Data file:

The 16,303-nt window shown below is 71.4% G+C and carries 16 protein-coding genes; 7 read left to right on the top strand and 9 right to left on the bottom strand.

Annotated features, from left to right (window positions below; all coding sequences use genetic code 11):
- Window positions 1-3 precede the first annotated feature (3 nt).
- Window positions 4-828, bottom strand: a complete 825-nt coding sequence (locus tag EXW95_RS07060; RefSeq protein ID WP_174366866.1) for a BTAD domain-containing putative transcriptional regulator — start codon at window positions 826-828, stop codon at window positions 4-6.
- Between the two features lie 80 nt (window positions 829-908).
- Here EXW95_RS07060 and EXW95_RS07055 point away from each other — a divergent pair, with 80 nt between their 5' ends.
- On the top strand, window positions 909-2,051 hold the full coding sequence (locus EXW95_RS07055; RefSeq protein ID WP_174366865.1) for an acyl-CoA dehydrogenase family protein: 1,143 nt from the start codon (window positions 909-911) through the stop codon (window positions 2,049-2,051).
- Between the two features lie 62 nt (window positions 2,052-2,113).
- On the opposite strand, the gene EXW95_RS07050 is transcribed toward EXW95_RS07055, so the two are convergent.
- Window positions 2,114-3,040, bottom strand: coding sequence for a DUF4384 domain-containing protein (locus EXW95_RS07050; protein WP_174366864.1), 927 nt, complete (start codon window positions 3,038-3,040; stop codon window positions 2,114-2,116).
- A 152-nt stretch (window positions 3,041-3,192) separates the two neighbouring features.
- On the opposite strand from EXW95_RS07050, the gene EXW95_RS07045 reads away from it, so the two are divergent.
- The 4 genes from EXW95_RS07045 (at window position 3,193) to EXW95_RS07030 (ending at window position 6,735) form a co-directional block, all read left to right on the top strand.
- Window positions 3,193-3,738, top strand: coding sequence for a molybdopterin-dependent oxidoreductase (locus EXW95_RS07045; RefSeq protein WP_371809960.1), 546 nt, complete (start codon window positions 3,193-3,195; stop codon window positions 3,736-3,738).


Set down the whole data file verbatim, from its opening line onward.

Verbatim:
The 16,303-nt window shown below is 71.4% G+C and carries 16 protein-coding genes; 7 read left to right on the top strand and 9 right to left on the bottom strand.

Annotated features, from left to right (window positions below; all coding sequences use genetic code 11):
- Window positions 1-3 precede the first annotated feature (3 nt).
- Window positions 4-828, bottom strand: a complete 825-nt coding sequence (locus tag EXW95_RS07060; RefSeq protein ID WP_174366866.1) for a BTAD domain-containing putative transcriptional regulator — start codon at window positions 826-828, stop codon at window positions 4-6.
- Between the two features lie 80 nt (window positions 829-908).
- Here EXW95_RS07060 and EXW95_RS07055 point away from each other — a divergent pair, with 80 nt between their 5' ends.
- On the top strand, window positions 909-2,051 hold the full coding sequence (locus EXW95_RS07055; RefSeq protein ID WP_174366865.1) for an acyl-CoA dehydrogenase family protein: 1,143 nt from the start codon (window positions 909-911) through the stop codon (window positions 2,049-2,051).
- Between the two features lie 62 nt (window positions 2,052-2,113).
- On the opposite strand, the gene EXW95_RS07050 is transcribed toward EXW95_RS07055, so the two are convergent.
- Window positions 2,114-3,040, bottom strand: coding sequence for a DUF4384 domain-containing protein (locus EXW95_RS07050; protein WP_174366864.1), 927 nt, complete (start codon window positions 3,038-3,040; stop codon window positions 2,114-2,116).
- A 152-nt stretch (window positions 3,041-3,192) separates the two neighbouring features.
- On the opposite strand from EXW95_RS07050, the gene EXW95_RS07045 reads away from it, so the two are divergent.
- The 4 genes from EXW95_RS07045 (at window position 3,193) to EXW95_RS07030 (ending at window position 6,735) form a co-directional block, all read left to right on the top strand.
- Window positions 3,193-3,738, top strand: coding sequence for a molybdopterin-dependent oxidoreductase (locus EXW95_RS07045; RefSeq protein WP_371809960.1), 546 nt, complete (start codon window positions 3,193-3,195; stop codon window positions 3,736-3,738).